Evaluating the Impact of the Positive Choices Intervention on Substance Use, Psychological, and Care Engagement Outcomes Relevant to Current National HIV Prevention Goals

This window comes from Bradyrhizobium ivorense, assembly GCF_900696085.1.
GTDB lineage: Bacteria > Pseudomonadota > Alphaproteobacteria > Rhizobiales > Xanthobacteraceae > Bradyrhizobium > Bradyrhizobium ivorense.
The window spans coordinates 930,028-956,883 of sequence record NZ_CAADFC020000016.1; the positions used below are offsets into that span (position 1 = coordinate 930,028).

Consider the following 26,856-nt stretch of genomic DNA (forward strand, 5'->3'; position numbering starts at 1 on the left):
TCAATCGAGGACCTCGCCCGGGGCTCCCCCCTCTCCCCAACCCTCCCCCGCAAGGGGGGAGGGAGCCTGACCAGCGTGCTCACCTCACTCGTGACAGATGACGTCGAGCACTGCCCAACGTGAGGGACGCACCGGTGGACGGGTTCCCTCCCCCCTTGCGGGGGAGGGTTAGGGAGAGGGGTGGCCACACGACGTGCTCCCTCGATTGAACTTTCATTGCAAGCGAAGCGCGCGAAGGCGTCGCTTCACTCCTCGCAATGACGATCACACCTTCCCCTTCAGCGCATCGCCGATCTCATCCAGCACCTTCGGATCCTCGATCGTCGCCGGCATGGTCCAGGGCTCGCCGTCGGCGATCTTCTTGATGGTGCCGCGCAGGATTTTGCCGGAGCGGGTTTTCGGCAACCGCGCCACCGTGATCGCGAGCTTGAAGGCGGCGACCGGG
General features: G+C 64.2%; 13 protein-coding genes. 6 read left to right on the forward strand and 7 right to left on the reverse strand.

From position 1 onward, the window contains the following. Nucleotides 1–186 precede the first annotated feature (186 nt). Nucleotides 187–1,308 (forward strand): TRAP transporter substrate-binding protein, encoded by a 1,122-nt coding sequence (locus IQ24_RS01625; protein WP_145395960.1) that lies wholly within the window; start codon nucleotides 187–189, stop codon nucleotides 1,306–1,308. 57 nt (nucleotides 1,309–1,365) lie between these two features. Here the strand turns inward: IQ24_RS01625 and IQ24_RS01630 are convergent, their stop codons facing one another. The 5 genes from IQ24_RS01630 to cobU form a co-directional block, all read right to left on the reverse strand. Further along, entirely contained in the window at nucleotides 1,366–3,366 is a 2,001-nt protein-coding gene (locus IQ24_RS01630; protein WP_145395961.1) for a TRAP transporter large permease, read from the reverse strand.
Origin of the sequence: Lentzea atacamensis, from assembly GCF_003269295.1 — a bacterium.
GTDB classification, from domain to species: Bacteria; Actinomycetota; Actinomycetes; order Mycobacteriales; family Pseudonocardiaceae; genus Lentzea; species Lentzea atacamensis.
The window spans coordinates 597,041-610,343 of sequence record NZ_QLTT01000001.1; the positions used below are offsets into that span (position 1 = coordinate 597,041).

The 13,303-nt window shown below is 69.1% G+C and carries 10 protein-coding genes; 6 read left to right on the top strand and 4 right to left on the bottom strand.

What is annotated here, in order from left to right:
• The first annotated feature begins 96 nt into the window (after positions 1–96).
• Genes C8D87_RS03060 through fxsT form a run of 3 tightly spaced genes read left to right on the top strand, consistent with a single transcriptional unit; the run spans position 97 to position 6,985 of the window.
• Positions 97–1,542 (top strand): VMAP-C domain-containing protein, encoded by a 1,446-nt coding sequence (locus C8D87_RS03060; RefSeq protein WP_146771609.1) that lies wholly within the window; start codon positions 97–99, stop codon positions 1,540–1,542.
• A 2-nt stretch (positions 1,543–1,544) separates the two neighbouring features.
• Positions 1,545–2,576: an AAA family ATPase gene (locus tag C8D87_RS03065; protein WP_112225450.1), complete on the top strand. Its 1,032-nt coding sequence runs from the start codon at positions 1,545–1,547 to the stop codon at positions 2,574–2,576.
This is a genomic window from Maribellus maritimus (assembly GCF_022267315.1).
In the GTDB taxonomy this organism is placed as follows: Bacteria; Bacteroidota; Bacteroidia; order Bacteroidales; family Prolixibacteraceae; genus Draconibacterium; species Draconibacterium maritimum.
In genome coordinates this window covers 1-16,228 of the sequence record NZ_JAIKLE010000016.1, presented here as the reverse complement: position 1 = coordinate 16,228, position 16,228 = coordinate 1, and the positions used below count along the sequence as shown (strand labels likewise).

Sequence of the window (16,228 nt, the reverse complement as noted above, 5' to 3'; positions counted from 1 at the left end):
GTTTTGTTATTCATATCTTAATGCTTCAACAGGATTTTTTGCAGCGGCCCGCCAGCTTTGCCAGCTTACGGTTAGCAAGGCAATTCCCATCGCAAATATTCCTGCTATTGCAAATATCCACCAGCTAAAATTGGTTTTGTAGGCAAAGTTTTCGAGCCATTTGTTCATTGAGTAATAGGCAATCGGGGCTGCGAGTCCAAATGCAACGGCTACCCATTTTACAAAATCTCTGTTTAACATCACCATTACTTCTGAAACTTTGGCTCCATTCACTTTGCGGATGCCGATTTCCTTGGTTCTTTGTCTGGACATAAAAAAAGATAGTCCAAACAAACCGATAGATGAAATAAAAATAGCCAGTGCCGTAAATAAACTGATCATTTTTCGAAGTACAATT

The HIV epidemic in the United States continues to be a significant public health problem, with approximately 50,000 new infections occurring each year. National public health priorities have shifted in recent years towards targeted HIV prevention efforts among people living with HIV/AIDS (PLWHA) that include: increasing engagement in and retention in care, improving HIV treatment adherence, and increasing screening for and treatment of substance use and psychological difficulties. This study evaluated the efficacy of Positive Choices (PC), a brief, care-based, theory-driven, 3-session counseling intervention for newly HIV-diagnosed men who have sex with men (MSM), in the context of current national HIV prevention priorities. The study involved secondary analysis of data from a preliminary efficacy trial of the PC intervention (n=102). Descriptive statistics examined baseline substance use, psychological characteristics and strategies, and care engagement and HIV-related biological outcomes. Generalized Estimating Equations (GEE) examined longitudinal changes in these variables by study condition. Results indicated that PC improved adherence to HIV treatment, but increased use of illicit drugs, specifically amyl nitrates and other stimulant drugs; additionally, moderation analyses indicated differences in patterns of change over time in viral load by baseline depression status. Implications of the findings and suggestions for future research are discussed.
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